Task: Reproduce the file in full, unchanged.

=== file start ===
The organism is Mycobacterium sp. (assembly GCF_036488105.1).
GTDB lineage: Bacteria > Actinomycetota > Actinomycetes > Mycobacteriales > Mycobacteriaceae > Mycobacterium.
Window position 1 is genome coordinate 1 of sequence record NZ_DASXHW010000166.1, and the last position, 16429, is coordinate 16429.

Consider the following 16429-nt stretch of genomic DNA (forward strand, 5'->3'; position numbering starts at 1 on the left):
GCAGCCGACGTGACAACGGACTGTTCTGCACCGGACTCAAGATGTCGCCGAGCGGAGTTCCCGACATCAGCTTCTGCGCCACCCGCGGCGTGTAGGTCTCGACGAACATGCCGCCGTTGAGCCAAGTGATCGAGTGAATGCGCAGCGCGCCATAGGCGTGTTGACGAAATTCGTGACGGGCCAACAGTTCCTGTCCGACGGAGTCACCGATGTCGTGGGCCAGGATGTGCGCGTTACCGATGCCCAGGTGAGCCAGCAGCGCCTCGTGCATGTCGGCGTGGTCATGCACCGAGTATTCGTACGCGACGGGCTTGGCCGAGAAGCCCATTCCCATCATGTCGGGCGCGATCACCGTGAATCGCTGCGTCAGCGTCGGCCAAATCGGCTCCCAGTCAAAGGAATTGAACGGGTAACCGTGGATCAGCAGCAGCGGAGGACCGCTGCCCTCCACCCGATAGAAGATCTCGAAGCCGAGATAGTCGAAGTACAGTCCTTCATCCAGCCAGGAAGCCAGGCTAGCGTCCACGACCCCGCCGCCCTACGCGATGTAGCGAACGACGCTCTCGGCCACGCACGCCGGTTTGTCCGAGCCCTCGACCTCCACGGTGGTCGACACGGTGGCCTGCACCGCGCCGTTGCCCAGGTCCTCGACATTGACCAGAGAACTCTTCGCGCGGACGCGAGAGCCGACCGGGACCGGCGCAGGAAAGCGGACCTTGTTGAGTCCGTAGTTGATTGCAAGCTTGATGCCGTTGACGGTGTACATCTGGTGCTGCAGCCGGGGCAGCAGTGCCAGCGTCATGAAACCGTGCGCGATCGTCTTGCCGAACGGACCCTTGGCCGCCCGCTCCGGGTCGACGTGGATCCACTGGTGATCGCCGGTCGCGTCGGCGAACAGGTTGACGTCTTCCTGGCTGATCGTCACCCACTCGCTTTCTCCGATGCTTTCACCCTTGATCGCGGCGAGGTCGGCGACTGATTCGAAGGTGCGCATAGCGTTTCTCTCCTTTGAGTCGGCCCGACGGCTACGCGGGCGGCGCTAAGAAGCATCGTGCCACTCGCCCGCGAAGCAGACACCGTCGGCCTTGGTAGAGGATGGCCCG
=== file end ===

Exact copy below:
The organism is Mycobacterium sp. (assembly GCF_036488105.1).
GTDB lineage: Bacteria > Actinomycetota > Actinomycetes > Mycobacteriales > Mycobacteriaceae > Mycobacterium.
Window position 1 is genome coordinate 1 of sequence record NZ_DASXHW010000166.1, and the last position, 16429, is coordinate 16429.

Consider the following 16429-nt stretch of genomic DNA (forward strand, 5'->3'; position numbering starts at 1 on the left):
GCAGCCGACGTGACAACGGACTGTTCTGCACCGGACTCAAGATGTCGCCGAGCGGAGTTCCCGACATCAGCTTCTGCGCCACCCGCGGCGTGTAGGTCTCGACGAACATGCCGCCGTTGAGCCAAGTGATCGAGTGAATGCGCAGCGCGCCATAGGCGTGTTGACGAAATTCGTGACGGGCCAACAGTTCCTGTCCGACGGAGTCACCGATGTCGTGGGCCAGGATGTGCGCGTTACCGATGCCCAGGTGAGCCAGCAGCGCCTCGTGCATGTCGGCGTGGTCATGCACCGAGTATTCGTACGCGACGGGCTTGGCCGAGAAGCCCATTCCCATCATGTCGGGCGCGATCACCGTGAATCGCTGCGTCAGCGTCGGCCAAATCGGCTCCCAGTCAAAGGAATTGAACGGGTAACCGTGGATCAGCAGCAGCGGAGGACCGCTGCCCTCCACCCGATAGAAGATCTCGAAGCCGAGATAGTCGAAGTACAGTCCTTCATCCAGCCAGGAAGCCAGGCTAGCGTCCACGACCCCGCCGCCCTACGCGATGTAGCGAACGACGCTCTCGGCCACGCACGCCGGTTTGTCCGAGCCCTCGACCTCCACGGTGGTCGACACGGTGGCCTGCACCGCGCCGTTGCCCAGGTCCTCGACATTGACCAGAGAACTCTTCGCGCGGACGCGAGAGCCGACCGGGACCGGCGCAGGAAAGCGGACCTTGTTGAGTCCGTAGTTGATTGCAAGCTTGATGCCGTTGACGGTGTACATCTGGTGCTGCAGCCGGGGCAGCAGTGCCAGCGTCATGAAACCGTGCGCGATCGTCTTGCCGAACGGACCCTTGGCCGCCCGCTCCGGGTCGACGTGGATCCACTGGTGATCGCCGGTCGCGTCGGCGAACAGGTTGACGTCTTCCTGGCTGATCGTCACCCACTCGCTTTCTCCGATGCTTTCACCCTTGATCGCGGCGAGGTCGGCGACTGATTCGAAGGTGCGCATAGCGTTTCTCTCCTTTGAGTCGGCCCGACGGCTACGCGGGCGGCGCTAAGAAGCATCGTGCCACTCGCCCGCGAAGCAGACACCGTCGGCCTTGGTAGAGGATGGCCCG